Where is libthr.so.3, how do I install it?

steves

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I'm trying to run DaVinci as a Linux appl and am removing roadblocks, missing libthr.so.3 being the current one.
There is a FreeBSD man page but when I try to install it it does not show up. It is part of many packages and it looks like I might find it by installing the source for some appl, but I'm not been doing enough dev work to be certain on the best way of handling this, thus my question.
 

ekvz

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This should be the standard thread library which is part of base. Which version of FreeBSD are you running? I am asking because my 12.1-release installation certainly has /lib/libthr.so.3.
 

xtouqh

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Paste exact error messages and ldd output. Also it seems strange that linux binary requires libthr as it's only found on solaris and FreeBSD.
 
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steves

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Hmm, the application could not find it and I ran pkg info libthr and must have looked in the wrong place. I see it! :) Haha. Both 64 and 32 bit versions.
Thanks guys!
 
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steves

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The application in question is a formidable video editing tool that is a very advanced one and certainly worth a lot more than the $299 for the paid version, it has a free version which lacks the amazing color adjustment. It's called DaVinci Studio 16.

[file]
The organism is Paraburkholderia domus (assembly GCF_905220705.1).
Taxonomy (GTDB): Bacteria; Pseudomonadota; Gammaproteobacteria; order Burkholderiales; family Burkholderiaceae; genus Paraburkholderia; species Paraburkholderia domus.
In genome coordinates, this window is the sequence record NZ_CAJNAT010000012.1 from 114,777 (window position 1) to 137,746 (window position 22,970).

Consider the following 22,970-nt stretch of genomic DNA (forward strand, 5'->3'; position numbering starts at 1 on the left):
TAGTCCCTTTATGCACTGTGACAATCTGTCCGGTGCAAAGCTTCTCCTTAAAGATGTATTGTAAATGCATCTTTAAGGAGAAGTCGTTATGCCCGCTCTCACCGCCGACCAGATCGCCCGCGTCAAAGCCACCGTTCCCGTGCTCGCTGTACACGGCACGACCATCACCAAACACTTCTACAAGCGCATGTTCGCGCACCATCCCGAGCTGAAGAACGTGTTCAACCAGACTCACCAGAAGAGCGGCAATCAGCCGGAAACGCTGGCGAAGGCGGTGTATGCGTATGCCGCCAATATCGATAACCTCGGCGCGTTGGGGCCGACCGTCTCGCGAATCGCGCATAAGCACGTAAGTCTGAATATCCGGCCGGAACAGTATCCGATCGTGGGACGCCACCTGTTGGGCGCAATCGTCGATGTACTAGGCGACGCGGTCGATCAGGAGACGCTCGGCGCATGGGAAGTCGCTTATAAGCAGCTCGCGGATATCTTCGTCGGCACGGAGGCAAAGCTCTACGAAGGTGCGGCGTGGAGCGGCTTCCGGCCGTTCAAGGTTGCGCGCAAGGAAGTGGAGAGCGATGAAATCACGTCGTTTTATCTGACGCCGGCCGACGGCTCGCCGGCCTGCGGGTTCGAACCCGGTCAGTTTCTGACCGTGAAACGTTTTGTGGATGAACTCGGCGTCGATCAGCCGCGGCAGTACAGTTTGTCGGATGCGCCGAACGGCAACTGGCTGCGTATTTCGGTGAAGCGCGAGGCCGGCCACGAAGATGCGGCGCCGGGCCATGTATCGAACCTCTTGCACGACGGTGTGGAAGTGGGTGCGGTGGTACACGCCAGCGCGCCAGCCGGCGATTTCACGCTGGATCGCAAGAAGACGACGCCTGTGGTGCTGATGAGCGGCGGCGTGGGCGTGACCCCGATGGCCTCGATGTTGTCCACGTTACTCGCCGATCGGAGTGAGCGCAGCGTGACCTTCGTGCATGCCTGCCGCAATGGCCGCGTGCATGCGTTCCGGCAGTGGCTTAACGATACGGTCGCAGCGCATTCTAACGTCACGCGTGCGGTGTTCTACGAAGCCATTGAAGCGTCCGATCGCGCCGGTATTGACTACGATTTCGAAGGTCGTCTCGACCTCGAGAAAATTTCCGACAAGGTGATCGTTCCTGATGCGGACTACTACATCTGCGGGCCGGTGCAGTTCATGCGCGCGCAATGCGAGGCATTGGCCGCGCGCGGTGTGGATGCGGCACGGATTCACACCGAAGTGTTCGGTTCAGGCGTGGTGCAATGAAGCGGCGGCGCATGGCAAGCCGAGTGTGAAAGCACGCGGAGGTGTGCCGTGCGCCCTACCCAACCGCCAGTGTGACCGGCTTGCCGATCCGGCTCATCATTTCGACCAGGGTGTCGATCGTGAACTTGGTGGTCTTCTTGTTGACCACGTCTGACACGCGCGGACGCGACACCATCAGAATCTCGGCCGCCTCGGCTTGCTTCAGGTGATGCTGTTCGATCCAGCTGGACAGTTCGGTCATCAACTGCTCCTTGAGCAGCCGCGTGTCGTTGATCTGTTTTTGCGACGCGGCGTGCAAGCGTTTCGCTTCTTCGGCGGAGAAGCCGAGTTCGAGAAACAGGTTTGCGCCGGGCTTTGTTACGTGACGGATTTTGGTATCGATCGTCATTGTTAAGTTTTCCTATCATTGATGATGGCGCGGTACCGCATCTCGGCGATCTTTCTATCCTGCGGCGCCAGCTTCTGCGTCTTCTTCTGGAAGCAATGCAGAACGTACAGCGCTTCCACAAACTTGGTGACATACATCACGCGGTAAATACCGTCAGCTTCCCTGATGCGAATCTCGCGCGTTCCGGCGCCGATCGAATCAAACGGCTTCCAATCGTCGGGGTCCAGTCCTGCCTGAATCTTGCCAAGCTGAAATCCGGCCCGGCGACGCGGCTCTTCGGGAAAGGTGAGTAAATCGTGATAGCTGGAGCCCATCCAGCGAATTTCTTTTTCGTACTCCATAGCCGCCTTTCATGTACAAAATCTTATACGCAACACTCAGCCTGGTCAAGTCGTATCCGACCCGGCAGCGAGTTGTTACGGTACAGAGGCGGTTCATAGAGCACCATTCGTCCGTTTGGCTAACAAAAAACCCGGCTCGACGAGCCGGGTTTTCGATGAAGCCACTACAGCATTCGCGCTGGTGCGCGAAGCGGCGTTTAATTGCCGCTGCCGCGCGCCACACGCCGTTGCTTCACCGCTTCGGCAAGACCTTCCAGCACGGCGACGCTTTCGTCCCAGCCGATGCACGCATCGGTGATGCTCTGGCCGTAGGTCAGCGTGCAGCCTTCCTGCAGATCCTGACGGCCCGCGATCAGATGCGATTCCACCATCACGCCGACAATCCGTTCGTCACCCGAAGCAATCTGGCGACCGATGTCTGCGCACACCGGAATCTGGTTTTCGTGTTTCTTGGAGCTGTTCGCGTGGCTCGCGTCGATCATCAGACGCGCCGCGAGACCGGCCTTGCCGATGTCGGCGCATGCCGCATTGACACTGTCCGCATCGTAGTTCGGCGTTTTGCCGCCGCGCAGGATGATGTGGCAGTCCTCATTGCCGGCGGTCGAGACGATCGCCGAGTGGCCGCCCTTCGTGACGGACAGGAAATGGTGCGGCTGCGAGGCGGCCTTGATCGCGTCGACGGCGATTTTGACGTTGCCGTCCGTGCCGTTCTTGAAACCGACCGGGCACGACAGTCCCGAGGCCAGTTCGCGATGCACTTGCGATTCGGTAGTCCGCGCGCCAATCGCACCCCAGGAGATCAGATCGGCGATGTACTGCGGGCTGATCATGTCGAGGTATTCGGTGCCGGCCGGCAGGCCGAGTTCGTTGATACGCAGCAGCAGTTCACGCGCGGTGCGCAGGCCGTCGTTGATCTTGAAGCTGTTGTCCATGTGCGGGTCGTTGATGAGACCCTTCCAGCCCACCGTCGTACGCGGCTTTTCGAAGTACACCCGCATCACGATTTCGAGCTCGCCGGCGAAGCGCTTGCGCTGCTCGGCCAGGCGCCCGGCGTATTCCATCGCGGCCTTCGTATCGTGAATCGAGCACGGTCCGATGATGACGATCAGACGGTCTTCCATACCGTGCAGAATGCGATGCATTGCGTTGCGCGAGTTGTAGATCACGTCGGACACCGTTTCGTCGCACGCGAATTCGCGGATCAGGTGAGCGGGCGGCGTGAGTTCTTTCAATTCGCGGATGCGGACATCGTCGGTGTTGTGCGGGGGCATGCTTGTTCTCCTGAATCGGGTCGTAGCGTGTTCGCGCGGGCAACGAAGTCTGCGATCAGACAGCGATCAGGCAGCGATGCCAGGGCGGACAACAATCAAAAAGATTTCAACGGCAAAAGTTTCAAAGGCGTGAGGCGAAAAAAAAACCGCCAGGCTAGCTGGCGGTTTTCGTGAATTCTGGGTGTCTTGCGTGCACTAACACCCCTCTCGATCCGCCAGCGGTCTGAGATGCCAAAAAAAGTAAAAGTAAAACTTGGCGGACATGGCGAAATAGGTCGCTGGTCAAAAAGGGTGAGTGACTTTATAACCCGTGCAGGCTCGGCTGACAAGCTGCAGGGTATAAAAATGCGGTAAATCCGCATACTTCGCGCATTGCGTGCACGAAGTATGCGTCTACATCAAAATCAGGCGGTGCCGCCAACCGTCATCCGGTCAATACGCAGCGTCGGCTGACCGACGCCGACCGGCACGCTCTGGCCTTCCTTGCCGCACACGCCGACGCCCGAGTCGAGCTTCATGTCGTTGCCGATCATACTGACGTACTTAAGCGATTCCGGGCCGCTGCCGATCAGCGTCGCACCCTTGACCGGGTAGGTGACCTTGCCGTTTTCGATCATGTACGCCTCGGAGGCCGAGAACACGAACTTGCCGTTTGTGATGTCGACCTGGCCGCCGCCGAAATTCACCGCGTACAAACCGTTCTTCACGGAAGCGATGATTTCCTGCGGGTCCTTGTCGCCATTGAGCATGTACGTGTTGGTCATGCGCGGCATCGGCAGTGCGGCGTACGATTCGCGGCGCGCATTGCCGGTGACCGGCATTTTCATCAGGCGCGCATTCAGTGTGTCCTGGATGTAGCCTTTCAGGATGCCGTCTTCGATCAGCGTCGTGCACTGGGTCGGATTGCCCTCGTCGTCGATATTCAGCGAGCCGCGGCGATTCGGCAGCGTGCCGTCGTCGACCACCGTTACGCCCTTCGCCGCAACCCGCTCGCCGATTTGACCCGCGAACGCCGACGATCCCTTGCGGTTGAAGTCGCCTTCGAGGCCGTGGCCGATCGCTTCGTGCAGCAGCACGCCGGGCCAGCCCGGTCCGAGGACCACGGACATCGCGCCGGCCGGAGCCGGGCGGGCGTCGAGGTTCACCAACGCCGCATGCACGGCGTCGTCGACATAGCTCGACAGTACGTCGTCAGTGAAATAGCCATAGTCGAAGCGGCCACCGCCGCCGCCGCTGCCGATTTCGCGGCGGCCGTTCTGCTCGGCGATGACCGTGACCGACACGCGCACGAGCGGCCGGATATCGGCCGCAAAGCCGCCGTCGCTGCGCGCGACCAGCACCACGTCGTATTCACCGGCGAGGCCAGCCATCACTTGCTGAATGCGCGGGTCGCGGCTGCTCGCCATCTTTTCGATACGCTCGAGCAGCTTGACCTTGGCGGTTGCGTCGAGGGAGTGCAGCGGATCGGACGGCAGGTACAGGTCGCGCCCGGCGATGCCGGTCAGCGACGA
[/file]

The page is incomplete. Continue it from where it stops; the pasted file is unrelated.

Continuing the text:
drhowarddrfine

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I tried installing this a while back in the hopes of making a FreeBSD port. Are you saying you got this to work?
 
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steves

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No, not yet. Though I am trying as I don't want to be dual-booting in production. I'm up to trying to get past missing libc.so.7 (under /compat/linux/).
 
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steves

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How far did you get? I'm running into:
./DaVinci_Resolve_Studio_16.2.3_Linux.run: relocation error: /lib64/libthr.so.3: symbol __set_error_selector, version FBSDprivate_1.0 not define
d in file libc.so.7 with link time reference

Maybe you have specific knowledge that I'm missing, we could cooperate (off-list). This is way off my know-how but I can put some time into solving this. As it is I'm simply hacking my way through and it's quite possible I'm missing otherwise obvious things.
 

drhowarddrfine

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steves I don't recall how far I got. I want to say there was some Linux specific thing that required more work than I was able to put into at the time--just last year, I think. I'd have to try again to come up to speed but I just don't think I'd have the time but this is in my wheelhouse and within the universe of things I work with (the entertainment industry).
 

Bink

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steves, did you have any further success with this?

I recently ditched my Adobe subscription, which was the main thing tying me to Windows. I was hopeful I could setup a FreeBSD workstation running the Linux flavour of Davinci Resolve, and with any luck, Affinity Photo via Wine.